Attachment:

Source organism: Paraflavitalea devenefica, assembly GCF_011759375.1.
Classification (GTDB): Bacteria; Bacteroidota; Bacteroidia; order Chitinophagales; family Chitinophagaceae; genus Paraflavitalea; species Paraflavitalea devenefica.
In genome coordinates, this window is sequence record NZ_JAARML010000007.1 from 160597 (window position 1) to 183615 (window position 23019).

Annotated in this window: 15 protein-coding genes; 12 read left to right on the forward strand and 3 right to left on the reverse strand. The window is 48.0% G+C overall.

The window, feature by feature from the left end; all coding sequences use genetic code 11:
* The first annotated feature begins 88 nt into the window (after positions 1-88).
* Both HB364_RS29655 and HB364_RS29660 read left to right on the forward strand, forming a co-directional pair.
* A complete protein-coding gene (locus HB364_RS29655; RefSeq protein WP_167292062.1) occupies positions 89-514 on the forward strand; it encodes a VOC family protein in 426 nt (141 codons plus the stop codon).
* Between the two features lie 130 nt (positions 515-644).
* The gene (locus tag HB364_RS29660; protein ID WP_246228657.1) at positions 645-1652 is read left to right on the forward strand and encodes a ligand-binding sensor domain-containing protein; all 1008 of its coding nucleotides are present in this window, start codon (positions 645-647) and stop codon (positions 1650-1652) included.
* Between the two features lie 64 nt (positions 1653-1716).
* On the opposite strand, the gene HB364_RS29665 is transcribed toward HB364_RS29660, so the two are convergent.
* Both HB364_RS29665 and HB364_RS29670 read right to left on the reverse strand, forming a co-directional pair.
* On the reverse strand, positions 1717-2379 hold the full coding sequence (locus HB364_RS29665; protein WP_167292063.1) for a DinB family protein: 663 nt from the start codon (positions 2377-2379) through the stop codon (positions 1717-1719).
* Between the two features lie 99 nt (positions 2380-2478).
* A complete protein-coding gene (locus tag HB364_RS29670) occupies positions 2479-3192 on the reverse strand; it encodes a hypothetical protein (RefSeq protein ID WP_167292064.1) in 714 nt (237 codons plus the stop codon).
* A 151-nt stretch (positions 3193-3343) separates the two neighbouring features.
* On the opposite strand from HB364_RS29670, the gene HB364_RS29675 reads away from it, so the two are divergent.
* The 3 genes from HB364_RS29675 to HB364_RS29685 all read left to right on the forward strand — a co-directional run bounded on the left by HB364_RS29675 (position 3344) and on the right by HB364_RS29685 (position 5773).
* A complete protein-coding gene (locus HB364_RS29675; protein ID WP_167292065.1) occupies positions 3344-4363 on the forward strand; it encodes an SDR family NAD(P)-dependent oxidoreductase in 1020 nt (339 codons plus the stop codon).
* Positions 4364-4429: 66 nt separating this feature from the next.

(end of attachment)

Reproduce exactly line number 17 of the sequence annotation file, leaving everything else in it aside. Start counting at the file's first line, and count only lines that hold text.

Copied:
* A 151-nt stretch (positions 3193-3343) separates the two neighbouring features.